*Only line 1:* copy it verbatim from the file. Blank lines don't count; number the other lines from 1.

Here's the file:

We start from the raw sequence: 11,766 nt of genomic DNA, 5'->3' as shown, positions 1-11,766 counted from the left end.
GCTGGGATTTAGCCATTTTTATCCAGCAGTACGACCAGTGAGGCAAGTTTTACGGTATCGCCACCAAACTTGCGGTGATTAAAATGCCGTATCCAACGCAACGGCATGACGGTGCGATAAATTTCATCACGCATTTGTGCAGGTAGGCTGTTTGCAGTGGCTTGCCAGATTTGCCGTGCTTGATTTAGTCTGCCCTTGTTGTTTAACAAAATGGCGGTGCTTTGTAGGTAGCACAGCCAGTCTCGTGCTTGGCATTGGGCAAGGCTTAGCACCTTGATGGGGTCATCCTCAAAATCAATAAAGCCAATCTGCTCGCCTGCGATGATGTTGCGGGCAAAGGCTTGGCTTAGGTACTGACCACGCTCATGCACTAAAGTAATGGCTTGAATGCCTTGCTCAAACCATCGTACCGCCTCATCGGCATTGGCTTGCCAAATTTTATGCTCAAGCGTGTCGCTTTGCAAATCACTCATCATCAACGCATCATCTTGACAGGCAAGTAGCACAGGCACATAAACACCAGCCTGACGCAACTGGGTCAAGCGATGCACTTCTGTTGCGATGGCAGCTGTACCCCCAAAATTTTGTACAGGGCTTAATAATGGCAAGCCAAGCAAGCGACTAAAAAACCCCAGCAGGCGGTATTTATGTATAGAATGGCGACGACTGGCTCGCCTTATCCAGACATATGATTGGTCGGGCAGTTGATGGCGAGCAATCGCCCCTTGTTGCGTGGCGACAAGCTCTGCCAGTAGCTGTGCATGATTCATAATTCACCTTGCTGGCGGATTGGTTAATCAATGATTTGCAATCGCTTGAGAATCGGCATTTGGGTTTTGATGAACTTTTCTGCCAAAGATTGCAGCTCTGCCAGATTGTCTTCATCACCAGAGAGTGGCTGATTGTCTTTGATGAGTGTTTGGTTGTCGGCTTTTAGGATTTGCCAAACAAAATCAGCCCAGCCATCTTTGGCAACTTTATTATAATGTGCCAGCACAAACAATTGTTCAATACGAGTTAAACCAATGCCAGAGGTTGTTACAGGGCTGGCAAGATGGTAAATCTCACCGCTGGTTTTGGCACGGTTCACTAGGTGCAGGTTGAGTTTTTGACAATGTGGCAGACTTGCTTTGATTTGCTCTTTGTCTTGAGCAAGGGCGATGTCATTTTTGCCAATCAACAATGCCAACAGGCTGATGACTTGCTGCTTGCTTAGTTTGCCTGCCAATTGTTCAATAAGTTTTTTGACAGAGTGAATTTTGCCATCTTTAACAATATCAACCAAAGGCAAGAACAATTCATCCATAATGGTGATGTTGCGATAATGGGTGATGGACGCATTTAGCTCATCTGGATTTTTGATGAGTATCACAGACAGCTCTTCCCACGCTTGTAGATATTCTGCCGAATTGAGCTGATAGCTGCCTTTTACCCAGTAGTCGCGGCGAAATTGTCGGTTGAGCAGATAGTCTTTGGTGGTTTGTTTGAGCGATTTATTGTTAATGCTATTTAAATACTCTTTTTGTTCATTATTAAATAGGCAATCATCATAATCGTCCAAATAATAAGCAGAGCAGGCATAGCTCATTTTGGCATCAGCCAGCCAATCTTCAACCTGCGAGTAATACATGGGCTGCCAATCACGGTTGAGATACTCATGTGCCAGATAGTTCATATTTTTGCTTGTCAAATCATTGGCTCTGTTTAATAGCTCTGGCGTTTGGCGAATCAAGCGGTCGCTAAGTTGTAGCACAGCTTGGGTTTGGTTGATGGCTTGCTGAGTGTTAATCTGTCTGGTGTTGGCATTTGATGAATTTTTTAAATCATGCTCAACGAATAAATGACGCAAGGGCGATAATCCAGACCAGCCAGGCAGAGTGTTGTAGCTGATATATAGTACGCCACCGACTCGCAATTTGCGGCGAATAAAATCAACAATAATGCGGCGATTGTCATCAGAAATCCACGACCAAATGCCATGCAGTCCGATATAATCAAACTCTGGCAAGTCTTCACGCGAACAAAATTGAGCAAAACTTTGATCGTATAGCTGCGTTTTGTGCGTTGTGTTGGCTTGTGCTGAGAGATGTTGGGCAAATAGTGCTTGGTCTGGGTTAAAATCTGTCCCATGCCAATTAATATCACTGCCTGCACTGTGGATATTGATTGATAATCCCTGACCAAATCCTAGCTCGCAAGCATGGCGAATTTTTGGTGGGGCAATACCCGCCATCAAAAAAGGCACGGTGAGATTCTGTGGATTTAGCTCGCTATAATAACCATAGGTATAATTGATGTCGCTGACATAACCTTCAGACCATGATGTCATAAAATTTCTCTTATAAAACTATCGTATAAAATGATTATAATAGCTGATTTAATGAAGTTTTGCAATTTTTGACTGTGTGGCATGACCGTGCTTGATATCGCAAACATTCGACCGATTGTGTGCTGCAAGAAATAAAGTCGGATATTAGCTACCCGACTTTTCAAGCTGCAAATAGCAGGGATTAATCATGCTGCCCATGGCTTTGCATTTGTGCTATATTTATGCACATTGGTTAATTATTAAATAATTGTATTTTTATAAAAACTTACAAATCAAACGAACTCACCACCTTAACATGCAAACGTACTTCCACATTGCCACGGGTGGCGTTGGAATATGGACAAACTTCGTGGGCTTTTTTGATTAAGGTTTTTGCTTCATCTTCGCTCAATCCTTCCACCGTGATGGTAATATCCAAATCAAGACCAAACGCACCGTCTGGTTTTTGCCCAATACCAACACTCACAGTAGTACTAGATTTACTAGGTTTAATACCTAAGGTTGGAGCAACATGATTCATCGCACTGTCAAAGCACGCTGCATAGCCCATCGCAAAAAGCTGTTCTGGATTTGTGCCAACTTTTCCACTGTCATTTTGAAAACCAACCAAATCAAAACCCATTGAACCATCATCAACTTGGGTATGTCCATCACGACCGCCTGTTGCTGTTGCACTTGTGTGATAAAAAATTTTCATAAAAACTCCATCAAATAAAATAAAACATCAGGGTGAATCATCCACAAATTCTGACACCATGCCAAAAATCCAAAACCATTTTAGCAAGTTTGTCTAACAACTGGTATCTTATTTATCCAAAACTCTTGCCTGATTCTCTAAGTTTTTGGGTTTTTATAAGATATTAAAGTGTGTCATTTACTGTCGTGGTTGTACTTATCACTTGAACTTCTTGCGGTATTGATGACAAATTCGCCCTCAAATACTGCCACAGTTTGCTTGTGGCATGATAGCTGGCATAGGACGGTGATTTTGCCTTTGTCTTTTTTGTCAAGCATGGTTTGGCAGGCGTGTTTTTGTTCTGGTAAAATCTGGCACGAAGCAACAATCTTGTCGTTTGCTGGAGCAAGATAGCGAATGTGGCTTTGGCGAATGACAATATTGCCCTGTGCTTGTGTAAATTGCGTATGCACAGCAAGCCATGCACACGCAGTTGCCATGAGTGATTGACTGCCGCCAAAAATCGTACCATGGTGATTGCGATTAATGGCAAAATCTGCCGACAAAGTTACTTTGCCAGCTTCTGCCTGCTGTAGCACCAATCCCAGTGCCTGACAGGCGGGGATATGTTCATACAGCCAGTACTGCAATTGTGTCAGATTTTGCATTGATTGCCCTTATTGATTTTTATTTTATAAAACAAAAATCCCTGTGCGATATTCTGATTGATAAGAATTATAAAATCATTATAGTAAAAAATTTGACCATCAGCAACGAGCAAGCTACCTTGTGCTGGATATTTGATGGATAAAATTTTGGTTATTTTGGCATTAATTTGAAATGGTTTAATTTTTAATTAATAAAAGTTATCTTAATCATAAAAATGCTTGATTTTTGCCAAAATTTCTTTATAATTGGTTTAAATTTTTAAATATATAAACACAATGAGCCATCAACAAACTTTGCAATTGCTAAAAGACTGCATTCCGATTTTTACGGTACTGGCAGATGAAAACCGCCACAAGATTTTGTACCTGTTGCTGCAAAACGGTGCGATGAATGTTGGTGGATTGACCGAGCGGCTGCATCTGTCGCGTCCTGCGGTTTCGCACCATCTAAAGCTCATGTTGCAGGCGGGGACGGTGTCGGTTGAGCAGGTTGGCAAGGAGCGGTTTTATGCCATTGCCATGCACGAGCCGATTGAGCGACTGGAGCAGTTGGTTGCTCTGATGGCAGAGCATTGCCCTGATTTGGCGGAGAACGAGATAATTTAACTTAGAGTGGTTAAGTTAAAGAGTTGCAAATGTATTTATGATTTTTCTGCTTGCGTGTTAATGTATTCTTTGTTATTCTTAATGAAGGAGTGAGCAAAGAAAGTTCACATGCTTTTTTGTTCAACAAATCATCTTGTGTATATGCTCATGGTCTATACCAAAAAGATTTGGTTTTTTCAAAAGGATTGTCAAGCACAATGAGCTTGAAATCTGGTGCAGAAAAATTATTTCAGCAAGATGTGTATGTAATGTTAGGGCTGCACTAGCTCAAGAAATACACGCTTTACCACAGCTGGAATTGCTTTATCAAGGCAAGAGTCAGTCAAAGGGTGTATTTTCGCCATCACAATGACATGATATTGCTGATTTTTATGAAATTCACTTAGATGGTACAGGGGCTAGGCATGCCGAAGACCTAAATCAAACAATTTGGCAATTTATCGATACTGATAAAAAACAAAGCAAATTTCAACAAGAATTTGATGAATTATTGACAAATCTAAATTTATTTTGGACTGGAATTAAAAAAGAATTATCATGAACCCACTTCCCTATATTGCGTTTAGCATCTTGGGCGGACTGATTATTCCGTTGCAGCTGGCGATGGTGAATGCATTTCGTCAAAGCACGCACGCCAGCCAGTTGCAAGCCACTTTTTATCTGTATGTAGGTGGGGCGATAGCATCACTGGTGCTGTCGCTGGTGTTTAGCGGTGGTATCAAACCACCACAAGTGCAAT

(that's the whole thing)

We start from the raw sequence: 11,766 nt of genomic DNA, 5'->3' as shown, positions 1-11,766 counted from the left end.